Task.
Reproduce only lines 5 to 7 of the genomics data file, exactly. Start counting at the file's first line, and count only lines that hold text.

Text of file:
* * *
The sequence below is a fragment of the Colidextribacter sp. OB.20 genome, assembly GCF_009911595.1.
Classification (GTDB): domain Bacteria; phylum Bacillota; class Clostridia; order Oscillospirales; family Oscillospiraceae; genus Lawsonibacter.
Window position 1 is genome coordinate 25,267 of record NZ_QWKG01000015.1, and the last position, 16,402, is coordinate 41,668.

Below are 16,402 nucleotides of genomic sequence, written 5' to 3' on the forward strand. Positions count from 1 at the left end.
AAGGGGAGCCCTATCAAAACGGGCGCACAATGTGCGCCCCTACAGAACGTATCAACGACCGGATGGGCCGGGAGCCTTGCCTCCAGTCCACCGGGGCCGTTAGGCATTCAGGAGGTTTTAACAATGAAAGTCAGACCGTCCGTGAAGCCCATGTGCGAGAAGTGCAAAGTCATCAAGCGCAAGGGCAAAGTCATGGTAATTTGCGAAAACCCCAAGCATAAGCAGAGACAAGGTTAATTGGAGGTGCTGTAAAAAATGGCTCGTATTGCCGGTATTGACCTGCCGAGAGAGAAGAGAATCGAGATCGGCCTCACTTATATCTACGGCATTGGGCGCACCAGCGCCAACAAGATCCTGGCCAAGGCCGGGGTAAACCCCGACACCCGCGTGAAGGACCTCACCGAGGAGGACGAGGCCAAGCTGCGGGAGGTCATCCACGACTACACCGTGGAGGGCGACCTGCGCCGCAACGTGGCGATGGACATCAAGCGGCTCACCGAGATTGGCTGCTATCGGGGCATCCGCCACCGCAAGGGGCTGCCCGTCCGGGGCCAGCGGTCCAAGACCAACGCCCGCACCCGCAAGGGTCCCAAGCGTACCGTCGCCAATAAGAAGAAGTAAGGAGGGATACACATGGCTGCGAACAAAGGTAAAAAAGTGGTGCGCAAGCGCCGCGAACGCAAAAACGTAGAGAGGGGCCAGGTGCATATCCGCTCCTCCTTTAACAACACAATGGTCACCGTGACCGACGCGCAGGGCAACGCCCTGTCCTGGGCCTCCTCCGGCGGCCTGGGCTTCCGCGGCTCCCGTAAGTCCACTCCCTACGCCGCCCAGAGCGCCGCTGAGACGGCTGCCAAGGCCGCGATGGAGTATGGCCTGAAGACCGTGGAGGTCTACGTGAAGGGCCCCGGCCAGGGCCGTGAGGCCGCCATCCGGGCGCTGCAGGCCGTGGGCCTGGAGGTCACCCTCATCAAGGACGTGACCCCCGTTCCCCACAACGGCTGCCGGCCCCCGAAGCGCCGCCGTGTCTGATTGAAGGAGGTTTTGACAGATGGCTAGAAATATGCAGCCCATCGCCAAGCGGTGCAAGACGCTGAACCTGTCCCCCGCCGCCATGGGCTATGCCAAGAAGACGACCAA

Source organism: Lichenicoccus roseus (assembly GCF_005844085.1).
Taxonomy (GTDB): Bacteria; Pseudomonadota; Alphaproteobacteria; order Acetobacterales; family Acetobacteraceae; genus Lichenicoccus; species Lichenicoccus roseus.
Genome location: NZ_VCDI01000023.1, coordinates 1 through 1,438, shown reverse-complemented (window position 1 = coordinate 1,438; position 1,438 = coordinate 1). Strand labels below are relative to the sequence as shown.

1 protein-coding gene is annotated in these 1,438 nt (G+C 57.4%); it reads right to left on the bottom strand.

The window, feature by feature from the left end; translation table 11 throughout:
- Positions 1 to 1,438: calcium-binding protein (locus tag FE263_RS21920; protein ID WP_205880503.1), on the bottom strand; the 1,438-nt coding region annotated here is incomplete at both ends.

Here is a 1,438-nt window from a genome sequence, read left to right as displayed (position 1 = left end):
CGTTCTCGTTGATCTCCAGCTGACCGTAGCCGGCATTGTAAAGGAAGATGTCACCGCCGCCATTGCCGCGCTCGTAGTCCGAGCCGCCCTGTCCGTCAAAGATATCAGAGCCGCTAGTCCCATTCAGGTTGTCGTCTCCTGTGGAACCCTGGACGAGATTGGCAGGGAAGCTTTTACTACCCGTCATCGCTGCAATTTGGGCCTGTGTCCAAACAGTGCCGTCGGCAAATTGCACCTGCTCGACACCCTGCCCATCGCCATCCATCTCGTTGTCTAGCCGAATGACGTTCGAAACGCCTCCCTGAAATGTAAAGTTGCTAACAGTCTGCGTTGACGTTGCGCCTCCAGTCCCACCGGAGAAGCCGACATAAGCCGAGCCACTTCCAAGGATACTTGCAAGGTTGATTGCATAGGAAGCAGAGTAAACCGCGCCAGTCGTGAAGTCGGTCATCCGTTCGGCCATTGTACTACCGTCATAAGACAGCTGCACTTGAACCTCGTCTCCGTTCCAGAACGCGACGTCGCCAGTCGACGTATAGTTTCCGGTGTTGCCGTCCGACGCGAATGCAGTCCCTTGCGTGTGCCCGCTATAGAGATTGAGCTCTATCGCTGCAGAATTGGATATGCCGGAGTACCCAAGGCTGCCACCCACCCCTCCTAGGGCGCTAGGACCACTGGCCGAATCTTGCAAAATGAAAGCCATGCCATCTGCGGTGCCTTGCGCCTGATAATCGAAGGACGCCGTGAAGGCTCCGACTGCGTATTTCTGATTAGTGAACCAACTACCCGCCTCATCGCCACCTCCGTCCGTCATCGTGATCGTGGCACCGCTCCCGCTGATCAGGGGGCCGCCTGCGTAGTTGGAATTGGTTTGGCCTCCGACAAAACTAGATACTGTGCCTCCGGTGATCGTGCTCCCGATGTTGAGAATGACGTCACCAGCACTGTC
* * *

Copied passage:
AAGGGGAGCCCTATCAAAACGGGCGCACAATGTGCGCCCCTACAGAACGTATCAACGACCGGATGGGCCGGGAGCCTTGCCTCCAGTCCACCGGGGCCGTTAGGCATTCAGGAGGTTTTAACAATGAAAGTCAGACCGTCCGTGAAGCCCATGTGCGAGAAGTGCAAAGTCATCAAGCGCAAGGGCAAAGTCATGGTAATTTGCGAAAACCCCAAGCATAAGCAGAGACAAGGTTAATTGGAGGTGCTGTAAAAAATGGCTCGTATTGCCGGTATTGACCTGCCGAGAGAGAAGAGAATCGAGATCGGCCTCACTTATATCTACGGCATTGGGCGCACCAGCGCCAACAAGATCCTGGCCAAGGCCGGGGTAAACCCCGACACCCGCGTGAAGGACCTCACCGAGGAGGACGAGGCCAAGCTGCGGGAGGTCATCCACGACTACACCGTGGAGGGCGACCTGCGCCGCAACGTGGCGATGGACATCAAGCGGCTCACCGAGATTGGCTGCTATCGGGGCATCCGCCACCGCAAGGGGCTGCCCGTCCGGGGCCAGCGGTCCAAGACCAACGCCCGCACCCGCAAGGGTCCCAAGCGTACCGTCGCCAATAAGAAGAAGTAAGGAGGGATACACATGGCTGCGAACAAAGGTAAAAAAGTGGTGCGCAAGCGCCGCGAACGCAAAAACGTAGAGAGGGGCCAGGTGCATATCCGCTCCTCCTTTAACAACACAATGGTCACCGTGACCGACGCGCAGGGCAACGCCCTGTCCTGGGCCTCCTCCGGCGGCCTGGGCTTCCGCGGCTCCCGTAAGTCCACTCCCTACGCCGCCCAGAGCGCCGCTGAGACGGCTGCCAAGGCCGCGATGGAGTATGGCCTGAAGACCGTGGAGGTCTACGTGAAGGGCCCCGGCCAGGGCCGTGAGGCCGCCATCCGGGCGCTGCAGGCCGTGGGCCTGGAGGTCACCCTCATCAAGGACGTGACCCCCGTTCCCCACAACGGCTGCCGGCCCCCGAAGCGCCGCCGTGTCTGATTGAAGGAGGTTTTGACAGATGGCTAGAAATATGCAGCCCATCGCCAAGCGGTGCAAGACGCTGAACCTGTCCCCCGCCGCCATGGGCTATGCCAAGAAGACGACCAA

Source organism: Lichenicoccus roseus (assembly GCF_005844085.1).
Taxonomy (GTDB): Bacteria; Pseudomonadota; Alphaproteobacteria; order Acetobacterales; family Acetobacteraceae; genus Lichenicoccus; species Lichenicoccus roseus.